The creepers consistent line of defence is always “If you don’t want people to look, you shouldn’t put it up there!” Now hang on a minute, should I then not have windows on my home? “You can lockdown your profile so only your friends can see it!” So keep my window blinds shut all day too? I’m not arguing that Facebook doesn’t have the features to keep out unwanted eyes, I’m questioning why those unwanted eyes are coming in the first place. I didn’t realize that the terms and conditions of Facebook were an information free-for-all.
If I have offended, again, I am sorry. I mean no disrespect, I’m just confused. If I were to look at someone’s profile it would be because I have a genuine interest in them, and therefore it wouldn’t matter if they knew.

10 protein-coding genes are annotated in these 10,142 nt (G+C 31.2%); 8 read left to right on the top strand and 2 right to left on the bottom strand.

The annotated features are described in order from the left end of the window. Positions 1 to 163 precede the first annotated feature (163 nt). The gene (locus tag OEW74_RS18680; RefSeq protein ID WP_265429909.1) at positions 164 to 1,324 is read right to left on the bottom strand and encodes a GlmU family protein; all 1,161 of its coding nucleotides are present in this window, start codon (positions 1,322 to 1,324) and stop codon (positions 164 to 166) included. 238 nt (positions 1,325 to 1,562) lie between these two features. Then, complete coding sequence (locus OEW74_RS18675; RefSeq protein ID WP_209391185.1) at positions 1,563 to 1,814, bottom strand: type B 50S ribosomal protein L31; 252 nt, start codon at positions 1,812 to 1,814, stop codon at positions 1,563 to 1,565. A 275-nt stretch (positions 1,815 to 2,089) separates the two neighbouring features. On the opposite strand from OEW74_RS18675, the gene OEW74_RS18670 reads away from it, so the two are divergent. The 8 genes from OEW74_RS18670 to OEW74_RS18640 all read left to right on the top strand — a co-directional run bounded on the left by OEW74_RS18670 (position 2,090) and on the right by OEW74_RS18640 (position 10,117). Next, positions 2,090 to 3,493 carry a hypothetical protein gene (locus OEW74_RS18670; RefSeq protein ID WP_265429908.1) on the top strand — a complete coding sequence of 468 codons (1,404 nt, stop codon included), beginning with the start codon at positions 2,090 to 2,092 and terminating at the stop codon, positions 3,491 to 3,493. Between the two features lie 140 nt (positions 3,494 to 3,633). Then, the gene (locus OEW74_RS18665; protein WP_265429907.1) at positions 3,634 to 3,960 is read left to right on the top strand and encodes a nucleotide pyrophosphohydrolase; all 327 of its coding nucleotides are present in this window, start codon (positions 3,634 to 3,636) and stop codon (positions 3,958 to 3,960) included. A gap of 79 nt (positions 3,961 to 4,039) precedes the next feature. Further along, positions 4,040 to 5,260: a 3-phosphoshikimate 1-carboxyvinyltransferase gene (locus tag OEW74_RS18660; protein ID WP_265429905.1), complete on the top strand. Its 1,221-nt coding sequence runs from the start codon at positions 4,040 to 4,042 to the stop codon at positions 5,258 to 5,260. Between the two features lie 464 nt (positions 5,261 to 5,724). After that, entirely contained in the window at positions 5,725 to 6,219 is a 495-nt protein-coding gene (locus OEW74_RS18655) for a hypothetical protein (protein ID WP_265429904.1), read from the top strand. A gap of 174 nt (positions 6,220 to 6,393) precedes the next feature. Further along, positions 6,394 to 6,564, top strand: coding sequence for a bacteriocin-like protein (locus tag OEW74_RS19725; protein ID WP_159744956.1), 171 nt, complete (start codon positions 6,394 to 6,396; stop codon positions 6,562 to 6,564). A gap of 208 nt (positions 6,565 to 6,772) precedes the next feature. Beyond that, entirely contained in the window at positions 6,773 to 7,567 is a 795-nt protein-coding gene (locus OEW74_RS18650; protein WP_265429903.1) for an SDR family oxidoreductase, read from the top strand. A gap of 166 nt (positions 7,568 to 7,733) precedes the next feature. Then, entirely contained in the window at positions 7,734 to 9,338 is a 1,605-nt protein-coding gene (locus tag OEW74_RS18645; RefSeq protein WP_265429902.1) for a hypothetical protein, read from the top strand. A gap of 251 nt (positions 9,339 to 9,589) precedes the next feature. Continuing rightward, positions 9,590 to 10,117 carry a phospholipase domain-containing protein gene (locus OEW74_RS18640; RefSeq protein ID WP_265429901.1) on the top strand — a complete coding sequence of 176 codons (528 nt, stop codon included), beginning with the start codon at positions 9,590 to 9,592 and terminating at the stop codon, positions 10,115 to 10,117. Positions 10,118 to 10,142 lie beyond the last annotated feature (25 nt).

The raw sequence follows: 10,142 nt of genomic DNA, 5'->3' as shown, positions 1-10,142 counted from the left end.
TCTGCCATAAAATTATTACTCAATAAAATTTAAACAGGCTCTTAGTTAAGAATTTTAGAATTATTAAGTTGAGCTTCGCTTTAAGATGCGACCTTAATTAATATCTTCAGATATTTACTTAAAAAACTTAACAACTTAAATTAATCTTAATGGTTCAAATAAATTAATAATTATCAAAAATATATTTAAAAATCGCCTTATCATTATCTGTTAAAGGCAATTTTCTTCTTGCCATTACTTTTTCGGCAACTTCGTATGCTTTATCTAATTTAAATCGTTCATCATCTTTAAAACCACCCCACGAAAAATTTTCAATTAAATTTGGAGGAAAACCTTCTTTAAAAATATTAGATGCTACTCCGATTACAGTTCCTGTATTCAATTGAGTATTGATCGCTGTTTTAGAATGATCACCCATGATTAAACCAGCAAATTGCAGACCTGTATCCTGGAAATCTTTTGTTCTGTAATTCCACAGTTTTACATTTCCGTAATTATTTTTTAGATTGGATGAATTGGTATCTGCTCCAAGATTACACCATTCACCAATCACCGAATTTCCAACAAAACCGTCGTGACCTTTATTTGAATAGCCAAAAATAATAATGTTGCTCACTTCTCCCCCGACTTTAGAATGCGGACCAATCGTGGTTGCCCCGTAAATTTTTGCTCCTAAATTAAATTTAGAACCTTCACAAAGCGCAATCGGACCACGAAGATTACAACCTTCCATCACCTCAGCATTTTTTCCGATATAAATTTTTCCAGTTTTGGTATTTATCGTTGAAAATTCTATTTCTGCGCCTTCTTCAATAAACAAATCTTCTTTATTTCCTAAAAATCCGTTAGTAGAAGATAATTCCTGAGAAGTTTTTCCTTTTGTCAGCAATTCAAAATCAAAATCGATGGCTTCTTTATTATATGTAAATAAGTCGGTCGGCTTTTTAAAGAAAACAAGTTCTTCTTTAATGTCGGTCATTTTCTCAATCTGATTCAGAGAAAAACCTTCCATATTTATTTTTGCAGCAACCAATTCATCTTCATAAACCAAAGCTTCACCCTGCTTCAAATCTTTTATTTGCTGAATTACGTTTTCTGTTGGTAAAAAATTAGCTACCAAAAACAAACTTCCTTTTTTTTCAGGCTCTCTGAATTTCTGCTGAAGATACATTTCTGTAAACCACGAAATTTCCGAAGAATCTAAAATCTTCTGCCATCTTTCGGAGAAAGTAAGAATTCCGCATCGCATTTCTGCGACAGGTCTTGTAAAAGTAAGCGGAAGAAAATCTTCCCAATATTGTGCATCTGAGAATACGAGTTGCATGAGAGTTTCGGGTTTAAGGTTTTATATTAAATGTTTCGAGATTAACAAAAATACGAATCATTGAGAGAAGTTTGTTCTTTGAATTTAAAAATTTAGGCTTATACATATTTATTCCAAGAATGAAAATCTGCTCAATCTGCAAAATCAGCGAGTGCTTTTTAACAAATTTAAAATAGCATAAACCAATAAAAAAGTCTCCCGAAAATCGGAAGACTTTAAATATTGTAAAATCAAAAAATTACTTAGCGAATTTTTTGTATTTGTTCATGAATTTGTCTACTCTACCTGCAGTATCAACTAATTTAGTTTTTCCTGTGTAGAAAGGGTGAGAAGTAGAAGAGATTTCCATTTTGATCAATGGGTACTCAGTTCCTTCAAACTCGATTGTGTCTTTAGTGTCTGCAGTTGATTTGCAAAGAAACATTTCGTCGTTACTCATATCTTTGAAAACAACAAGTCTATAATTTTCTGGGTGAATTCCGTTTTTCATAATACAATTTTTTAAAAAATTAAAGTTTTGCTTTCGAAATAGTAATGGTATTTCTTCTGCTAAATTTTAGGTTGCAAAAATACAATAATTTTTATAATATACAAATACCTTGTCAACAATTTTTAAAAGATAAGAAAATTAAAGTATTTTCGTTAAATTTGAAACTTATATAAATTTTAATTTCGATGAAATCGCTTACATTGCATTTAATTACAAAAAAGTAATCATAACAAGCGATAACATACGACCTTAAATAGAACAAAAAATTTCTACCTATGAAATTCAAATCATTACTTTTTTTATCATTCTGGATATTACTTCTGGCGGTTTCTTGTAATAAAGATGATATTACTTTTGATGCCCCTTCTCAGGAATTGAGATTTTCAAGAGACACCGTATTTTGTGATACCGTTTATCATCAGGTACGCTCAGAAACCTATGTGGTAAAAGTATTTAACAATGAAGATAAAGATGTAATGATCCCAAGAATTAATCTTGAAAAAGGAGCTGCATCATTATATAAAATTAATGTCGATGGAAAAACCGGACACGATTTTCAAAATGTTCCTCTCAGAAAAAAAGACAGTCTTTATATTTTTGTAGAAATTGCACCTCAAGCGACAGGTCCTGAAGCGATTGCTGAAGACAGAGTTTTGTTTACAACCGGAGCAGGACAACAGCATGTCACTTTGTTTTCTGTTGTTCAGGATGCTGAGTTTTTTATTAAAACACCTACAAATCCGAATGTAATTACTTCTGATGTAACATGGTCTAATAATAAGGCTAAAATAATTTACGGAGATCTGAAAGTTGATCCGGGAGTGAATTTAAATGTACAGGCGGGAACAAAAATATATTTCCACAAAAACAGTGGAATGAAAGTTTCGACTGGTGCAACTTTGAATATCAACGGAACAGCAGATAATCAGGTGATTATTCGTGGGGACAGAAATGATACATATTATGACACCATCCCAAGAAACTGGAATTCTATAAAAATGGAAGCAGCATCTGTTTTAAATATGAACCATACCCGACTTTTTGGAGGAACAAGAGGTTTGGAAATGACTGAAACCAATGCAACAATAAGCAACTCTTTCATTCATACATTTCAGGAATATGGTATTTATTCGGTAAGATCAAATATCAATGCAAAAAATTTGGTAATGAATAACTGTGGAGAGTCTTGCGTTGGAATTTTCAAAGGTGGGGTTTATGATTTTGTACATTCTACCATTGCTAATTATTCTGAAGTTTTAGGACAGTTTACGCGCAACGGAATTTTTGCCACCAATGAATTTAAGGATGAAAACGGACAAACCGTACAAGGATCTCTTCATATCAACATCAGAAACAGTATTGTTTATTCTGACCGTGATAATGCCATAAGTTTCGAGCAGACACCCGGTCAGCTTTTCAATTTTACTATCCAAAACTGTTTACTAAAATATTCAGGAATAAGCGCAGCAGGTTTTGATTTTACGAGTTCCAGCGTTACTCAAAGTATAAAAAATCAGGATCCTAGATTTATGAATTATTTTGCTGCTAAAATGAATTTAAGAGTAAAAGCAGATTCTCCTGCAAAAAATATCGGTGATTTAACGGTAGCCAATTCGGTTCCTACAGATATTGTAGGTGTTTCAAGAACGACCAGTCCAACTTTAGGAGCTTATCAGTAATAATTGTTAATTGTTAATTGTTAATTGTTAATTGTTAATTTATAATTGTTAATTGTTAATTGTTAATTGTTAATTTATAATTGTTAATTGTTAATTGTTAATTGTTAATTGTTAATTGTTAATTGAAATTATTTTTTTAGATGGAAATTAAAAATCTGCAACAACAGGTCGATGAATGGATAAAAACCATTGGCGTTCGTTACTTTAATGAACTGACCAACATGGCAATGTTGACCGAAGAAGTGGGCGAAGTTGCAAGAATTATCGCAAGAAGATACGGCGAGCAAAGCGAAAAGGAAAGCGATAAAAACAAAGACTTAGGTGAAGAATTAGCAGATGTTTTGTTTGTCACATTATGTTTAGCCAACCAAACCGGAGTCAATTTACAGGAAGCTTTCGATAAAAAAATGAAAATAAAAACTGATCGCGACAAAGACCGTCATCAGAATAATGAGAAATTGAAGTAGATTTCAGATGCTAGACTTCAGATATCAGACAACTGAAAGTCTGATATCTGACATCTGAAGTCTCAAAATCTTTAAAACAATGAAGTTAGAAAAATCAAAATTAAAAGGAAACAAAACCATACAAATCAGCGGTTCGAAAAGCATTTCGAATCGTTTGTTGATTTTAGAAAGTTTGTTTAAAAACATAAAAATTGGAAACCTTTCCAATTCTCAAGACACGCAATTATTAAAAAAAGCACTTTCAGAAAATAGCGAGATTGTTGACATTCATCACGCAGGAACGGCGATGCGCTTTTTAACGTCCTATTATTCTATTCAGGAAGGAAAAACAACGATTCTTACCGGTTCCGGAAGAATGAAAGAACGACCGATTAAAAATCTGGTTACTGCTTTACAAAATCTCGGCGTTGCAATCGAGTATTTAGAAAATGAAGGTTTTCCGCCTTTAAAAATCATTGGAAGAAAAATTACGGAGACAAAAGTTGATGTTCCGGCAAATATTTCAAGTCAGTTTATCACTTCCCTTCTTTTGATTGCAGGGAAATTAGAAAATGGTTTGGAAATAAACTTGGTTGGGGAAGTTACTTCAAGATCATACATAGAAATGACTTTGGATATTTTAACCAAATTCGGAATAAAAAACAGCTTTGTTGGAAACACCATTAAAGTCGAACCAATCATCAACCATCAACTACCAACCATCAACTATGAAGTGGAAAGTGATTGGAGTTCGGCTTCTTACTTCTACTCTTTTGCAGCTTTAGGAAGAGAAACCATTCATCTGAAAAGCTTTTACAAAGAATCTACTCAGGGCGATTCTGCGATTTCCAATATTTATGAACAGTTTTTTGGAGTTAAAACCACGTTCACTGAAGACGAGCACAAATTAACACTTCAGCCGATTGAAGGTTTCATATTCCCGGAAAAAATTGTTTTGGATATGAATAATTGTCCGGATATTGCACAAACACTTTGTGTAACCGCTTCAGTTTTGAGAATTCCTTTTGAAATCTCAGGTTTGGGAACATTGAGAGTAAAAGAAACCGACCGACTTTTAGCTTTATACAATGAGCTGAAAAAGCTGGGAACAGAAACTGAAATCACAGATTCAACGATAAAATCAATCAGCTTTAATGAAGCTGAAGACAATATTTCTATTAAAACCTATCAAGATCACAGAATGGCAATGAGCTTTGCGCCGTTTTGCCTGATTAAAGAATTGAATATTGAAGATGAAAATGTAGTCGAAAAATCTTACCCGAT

But I digress, this post isn’t meant to be about anything more than an announcement.
As many of you know, I have been taking steps to radically simplify my life as of late. Aiming for a less consumer-driven, stress-free, and more fulfilling life. This is but another experiment in my journey.
I will be going off Facebook again (not that you really care one way or the other haha). I’m undertaking a 3-month hiatus to see if it changes anything for me, better or worse.
Will I miss it and feel out of the loop?
Will I end up hanging out with people more often face to face to interact with them (I hope so!)?
The major benefit that I am most anxious for, is trying to recapture what life before Facebook was like, because I honestly can’t recall.
So for my friends and family, until January, 2015, you can find me on Twitter @bryanmccloskey as I still have that little blue bird vice, or email email@example.com if ya wanna comment or chat (or hang out!) as I won’t see the Facebook feedback for quite some time.